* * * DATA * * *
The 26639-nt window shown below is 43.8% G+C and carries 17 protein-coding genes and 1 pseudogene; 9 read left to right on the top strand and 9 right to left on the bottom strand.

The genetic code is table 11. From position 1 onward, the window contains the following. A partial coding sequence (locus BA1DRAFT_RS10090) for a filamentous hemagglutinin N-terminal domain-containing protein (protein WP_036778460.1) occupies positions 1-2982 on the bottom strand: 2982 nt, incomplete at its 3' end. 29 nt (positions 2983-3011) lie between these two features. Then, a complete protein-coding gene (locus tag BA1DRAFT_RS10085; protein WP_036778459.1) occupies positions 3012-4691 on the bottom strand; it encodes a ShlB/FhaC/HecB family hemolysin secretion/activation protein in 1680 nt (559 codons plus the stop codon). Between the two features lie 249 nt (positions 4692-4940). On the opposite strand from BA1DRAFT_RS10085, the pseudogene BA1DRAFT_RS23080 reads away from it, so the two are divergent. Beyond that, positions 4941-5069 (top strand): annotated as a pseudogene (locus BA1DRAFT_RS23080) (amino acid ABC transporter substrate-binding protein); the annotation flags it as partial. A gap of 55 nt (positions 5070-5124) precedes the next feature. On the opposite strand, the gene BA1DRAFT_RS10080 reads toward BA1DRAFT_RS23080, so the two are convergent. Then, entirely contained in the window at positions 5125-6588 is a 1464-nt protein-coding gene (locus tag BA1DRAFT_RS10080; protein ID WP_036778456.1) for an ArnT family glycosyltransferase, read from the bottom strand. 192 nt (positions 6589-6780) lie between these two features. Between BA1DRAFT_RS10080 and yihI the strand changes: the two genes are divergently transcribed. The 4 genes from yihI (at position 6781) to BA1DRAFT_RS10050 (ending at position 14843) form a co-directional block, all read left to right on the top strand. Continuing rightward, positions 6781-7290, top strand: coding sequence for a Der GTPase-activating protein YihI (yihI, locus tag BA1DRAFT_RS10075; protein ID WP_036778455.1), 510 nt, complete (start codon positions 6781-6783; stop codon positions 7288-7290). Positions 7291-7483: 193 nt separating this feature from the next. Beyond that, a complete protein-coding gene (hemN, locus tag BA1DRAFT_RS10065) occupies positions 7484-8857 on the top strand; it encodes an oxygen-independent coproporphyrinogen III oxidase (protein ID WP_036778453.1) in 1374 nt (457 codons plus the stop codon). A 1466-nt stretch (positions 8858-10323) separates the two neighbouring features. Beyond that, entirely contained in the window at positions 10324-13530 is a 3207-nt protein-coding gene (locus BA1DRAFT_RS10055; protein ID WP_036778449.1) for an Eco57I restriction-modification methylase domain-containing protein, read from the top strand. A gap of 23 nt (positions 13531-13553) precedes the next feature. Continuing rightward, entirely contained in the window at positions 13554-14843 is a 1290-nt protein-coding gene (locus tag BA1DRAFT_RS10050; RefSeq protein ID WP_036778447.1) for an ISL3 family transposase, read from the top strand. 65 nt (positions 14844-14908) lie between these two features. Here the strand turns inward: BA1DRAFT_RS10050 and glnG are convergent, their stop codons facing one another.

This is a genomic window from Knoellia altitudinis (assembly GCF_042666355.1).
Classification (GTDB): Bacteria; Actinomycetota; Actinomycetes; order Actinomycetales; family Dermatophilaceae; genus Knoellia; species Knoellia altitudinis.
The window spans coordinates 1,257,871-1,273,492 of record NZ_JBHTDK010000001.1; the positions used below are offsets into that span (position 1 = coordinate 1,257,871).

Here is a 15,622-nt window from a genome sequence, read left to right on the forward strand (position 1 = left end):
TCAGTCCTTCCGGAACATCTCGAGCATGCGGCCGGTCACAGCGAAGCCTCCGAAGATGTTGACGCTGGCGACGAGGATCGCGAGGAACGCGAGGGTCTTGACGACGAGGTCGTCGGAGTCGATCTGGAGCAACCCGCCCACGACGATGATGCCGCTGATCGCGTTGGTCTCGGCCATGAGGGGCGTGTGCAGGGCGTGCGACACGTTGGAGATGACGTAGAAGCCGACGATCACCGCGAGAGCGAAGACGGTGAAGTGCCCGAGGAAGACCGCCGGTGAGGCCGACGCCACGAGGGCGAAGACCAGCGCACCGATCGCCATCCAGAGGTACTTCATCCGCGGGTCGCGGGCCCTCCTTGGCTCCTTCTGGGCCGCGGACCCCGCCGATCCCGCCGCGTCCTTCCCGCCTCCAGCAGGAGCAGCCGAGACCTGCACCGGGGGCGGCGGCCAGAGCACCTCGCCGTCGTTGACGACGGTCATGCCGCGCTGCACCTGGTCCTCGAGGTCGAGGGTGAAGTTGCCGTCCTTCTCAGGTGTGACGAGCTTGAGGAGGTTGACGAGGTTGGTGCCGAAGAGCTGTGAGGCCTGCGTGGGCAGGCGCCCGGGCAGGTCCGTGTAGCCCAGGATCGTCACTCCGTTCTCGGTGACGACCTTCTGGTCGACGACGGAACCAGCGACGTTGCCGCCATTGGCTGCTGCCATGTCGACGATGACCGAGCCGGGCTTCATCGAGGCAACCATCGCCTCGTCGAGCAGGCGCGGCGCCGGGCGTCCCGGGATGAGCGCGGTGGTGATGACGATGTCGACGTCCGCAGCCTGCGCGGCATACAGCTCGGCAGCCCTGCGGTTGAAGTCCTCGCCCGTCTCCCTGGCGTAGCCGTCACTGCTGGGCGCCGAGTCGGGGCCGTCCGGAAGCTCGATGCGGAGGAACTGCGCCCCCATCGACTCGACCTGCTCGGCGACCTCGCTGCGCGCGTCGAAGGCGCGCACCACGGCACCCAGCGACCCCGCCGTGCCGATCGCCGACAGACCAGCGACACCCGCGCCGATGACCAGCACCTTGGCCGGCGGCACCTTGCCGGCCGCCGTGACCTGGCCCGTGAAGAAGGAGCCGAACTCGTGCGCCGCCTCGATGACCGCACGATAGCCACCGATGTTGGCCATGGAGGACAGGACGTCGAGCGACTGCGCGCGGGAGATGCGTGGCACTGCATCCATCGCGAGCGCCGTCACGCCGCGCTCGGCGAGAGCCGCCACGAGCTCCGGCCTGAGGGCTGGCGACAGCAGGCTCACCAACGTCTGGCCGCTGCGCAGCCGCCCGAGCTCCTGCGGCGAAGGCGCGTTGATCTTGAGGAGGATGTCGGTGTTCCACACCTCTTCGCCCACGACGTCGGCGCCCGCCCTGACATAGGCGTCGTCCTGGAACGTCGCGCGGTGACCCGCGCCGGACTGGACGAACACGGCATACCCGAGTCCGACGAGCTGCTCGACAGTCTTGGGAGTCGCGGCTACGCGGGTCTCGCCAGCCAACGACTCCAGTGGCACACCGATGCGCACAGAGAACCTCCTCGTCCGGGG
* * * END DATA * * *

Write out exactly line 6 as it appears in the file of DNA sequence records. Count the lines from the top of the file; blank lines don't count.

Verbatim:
Here is a 15,622-nt window from a genome sequence, read left to right on the forward strand (position 1 = left end):